In my studio I have a number of unfinished projects just waiting for the day they get moved to the top of my “to do” list. I begin every summer with the intention of finishing all of them, but that hasn’t happened yet! This summer “ Spirit of the Desert” made it to the top of my list and I am happy to say it is done!.
I started it over five years ago. I had built a polymer clay head and finished it with acrylic paint, pearl powders and amber shellac. I then torched it to bubble and move the shellac which resulted in very interesting the final surface. But the project came to a halting stop when it came to deciding just how I was going to use it. The head needed some kind of a base or body. I knew I wanted it to sit among dessert detritus but none of the cholla stems, wooden sticks, or unique rocks I had gathered suited the mood I was trying to create so I set everything aside for another year. Every summer I would revisit the box containing the components and I’d start pondering the problem again all over again with little success.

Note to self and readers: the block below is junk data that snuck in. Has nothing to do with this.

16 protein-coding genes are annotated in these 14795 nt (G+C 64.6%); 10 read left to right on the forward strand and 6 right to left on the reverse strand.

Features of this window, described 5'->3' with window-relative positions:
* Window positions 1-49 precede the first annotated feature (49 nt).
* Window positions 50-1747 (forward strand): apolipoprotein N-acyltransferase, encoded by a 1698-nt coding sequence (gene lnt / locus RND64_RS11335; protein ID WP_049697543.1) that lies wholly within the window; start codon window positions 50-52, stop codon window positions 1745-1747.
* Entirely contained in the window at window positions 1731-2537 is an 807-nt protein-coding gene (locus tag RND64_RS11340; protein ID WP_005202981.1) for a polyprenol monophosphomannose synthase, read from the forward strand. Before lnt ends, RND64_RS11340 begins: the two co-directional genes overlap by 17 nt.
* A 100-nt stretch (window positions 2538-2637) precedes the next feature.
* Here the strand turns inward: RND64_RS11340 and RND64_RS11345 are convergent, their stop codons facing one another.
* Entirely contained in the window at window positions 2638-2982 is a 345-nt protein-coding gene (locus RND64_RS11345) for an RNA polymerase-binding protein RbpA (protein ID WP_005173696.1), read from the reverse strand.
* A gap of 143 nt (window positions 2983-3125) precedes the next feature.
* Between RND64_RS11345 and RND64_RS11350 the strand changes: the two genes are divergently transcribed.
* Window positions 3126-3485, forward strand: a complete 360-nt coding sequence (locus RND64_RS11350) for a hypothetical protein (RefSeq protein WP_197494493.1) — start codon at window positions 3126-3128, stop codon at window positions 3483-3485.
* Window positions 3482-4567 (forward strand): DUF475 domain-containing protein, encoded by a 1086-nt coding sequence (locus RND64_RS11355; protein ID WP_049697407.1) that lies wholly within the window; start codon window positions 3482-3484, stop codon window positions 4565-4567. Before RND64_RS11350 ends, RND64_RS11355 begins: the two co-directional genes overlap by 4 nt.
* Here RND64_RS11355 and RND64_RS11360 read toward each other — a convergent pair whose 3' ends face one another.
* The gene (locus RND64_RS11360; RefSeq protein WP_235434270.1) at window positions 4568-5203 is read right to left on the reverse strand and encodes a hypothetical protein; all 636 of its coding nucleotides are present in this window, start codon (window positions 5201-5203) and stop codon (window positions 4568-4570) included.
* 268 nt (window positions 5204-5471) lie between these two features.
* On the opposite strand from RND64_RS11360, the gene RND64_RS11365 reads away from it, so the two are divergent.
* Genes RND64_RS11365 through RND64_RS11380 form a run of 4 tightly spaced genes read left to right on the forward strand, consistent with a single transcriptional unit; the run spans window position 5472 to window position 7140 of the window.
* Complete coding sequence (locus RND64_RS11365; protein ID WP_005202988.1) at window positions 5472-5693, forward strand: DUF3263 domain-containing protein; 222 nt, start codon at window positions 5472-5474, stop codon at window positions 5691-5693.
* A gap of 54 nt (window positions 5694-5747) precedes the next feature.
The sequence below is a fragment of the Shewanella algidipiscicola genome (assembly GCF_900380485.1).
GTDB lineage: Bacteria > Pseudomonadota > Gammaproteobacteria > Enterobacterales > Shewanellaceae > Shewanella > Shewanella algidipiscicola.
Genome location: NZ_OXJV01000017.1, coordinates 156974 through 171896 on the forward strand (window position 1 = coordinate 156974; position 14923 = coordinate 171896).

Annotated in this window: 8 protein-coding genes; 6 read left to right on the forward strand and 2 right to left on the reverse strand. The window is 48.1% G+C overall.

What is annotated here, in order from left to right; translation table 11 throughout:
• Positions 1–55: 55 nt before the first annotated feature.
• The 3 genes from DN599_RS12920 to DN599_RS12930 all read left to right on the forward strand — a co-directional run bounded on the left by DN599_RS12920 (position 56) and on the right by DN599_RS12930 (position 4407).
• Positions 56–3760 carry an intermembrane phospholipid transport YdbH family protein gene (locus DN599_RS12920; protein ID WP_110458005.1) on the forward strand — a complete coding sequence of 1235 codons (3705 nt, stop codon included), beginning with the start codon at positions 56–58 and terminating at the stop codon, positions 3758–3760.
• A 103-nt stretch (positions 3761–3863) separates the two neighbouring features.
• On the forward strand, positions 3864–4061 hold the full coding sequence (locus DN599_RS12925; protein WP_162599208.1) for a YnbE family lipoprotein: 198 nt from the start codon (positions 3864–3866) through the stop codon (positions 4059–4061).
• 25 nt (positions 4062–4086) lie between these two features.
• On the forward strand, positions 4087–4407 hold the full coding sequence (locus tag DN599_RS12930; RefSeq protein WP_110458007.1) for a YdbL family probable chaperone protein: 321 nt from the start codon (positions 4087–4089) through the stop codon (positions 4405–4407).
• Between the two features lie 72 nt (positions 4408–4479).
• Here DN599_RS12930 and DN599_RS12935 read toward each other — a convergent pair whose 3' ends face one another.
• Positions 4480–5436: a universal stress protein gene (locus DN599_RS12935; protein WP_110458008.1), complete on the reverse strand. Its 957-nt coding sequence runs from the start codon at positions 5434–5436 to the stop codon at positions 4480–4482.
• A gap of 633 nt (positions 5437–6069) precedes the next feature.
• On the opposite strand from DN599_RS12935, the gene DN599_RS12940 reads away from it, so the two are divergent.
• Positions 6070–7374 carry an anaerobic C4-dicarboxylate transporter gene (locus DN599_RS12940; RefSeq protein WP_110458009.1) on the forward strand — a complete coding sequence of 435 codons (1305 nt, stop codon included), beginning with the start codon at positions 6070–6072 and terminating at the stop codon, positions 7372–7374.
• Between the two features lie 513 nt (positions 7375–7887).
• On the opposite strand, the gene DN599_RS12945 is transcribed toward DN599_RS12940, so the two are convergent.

Then last year I came up with the idea of creating my own base. I used a can filled with gravel and covered it with “desert-like” texture. At last I was moving forward! I realized that the fragile plant materials that I wanted to use needed some form of treatment to preserve them. I determined that encaustic made from amber beeswax and damar varnish would be an excellent solution, so I treated my collection of pods and leaves with the encaustic and set them aside. Once again I was in a holding pattern waiting for my muse to divulge the next step.
My vision was to create a soulful image that conveyed the joy and wonder I feel here in the Sonoran desert. When we first moved here from a lush northern California environment, I felt I was in strange terrain – dry, hot, prickly and mostly devoid of life. Was I ever wrong! I came to enjoy this desert that specializes in survivorship! It’s hard to live here with so little water and so much heat, but desert creatures have accommodated with thick skins, hard covered seeds, shallow roots and special leaf structures to soak up the moisture when it’s available. It’s a tribute to the adaptability of life on our planet!
This summer I discovered the project box in the back of my art closet and decided this was the year to get it finished! It lived on my art table for several weeks while I arranged and re-arranged and adjusted the materials until finally, I was ready to commit to the final assembly. With a little cheering from some of my art friends I present to you the finished “Spirit of the Desert”.